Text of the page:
So, we also have that hydrogen ion being produced here that of course, is going to decrease pH even more.

Now, what this carbonate is going to do, this is going to enhance deoxyhemoglobin stability. In other words, hemoglobin will be more stable in the deoxygenated form. In other words, it’s going to want to give up more oxygen, and of course, the hydrogen ion is also going to cause the oxygen release as we showed over here because you are decreasing pH, decreasing the affinity for oxygen. So, you can see carbon dioxide is doing this in two ways. It’s doing it by decreasing the pH; it’s doing it by producing carbamate and, that is going to enhance the deoxyhemoglobin stability. In other words, it’s more stable without oxygen so, it’s going to release oxygen, and you’re going to get this Bohr effect or the Bohr shift where the graph moves to the right, which is a good thing once again because more oxygen will be delivered to the muscles, to the tissues that need them.

That’s pretty much it! I hope that make sense with all these equations that we have here: cellular respiration, formation of bicarbonate by means of carbonic acid, and the formation of carbamates which enhances the deoxyhemoglobin stability.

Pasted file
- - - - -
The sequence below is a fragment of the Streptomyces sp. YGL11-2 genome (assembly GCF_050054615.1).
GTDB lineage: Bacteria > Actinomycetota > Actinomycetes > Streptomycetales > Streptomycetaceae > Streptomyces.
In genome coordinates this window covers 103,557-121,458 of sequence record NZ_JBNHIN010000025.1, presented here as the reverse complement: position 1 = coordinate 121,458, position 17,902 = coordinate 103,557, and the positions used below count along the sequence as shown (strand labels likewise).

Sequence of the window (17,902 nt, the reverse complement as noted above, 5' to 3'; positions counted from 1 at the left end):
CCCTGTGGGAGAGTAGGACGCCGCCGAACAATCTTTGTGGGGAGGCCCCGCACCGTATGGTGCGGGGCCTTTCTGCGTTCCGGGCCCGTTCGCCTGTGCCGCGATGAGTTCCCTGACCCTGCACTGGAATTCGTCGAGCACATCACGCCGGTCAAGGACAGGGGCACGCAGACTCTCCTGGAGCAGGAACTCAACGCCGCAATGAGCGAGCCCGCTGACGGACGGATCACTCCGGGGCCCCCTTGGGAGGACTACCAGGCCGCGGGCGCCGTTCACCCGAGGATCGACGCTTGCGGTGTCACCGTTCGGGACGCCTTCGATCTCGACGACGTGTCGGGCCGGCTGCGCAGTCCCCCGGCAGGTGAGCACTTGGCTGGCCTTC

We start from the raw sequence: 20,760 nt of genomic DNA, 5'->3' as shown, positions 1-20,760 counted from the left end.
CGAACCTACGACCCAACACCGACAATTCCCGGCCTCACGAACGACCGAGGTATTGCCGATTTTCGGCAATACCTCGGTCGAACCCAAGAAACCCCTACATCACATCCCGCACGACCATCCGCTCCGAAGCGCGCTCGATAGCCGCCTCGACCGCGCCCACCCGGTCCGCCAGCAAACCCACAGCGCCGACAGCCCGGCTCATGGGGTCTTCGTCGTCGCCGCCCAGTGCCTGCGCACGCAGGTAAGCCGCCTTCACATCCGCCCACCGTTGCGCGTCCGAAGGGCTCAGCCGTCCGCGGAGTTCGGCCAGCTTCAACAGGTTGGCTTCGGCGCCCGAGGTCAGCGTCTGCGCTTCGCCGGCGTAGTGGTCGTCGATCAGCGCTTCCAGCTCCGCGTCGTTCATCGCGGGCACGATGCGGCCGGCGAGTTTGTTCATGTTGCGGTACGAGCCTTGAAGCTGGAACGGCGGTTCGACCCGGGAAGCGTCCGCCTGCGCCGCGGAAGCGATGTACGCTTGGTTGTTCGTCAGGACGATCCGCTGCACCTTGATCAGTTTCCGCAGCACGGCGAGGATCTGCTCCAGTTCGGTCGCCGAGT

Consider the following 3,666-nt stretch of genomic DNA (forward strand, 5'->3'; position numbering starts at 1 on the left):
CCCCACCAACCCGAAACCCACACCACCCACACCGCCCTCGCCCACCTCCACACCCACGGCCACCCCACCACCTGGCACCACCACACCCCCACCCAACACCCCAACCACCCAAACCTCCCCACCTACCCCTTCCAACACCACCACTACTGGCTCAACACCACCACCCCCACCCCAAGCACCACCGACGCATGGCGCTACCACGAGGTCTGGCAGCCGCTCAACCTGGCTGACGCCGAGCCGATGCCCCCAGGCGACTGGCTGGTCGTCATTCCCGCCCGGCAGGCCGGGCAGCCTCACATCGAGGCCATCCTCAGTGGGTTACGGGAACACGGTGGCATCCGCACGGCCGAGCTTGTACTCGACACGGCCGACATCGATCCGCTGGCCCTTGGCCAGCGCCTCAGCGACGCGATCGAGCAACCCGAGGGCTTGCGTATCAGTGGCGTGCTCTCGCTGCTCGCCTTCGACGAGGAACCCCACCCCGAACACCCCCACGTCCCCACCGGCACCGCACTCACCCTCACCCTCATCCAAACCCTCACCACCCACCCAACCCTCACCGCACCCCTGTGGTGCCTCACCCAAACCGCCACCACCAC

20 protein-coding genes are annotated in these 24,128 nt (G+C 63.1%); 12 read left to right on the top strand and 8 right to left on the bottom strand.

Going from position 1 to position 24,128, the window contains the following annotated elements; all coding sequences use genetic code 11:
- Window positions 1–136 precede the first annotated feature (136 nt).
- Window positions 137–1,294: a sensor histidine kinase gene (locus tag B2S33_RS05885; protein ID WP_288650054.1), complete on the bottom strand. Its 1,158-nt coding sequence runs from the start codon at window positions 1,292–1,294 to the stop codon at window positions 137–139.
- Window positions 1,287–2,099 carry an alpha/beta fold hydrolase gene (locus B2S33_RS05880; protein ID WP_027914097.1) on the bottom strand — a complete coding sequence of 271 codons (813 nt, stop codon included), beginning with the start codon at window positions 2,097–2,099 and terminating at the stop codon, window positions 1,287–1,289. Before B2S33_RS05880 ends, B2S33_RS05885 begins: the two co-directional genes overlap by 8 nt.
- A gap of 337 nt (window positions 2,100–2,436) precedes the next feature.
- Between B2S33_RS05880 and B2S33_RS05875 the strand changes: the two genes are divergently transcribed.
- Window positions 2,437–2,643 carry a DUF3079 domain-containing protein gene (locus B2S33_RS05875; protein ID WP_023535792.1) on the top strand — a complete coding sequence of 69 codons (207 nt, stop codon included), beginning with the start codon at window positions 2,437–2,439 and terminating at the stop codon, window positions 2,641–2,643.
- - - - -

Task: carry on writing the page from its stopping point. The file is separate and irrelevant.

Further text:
That’s pretty much it for this video. As usual, if you want to see more of these kinds of videos, you can visit the website at Interactive-Biology.com. And, you’re going to get videos, quizzes and other resources to help make Biology fun. That’s it for now and, I’ll see you on the next one.

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  1. Correction: So, by producing more carbon dioxide because cellular respiration is happening even more, it *increases* the acidity in the tissues, in the muscles, and when the blood passes there, it’s going to release more oxygen.

  2. Hello Leslie, can you please explain to me what happens in the alveoli then, when blood pH is lower. I understand the Bohr Effect at tissue level (thanks to your explanation) but it would seem that when blood is more acidic we’d want the affinity for O2 in the alveoli to increase so the Haemoglobin can pick up more O2 to deliver to the tissues? Thank you.

  3. Thank you for these videos. You do a great job of explaining processes and I love that you have the transcript so I can read it over again. I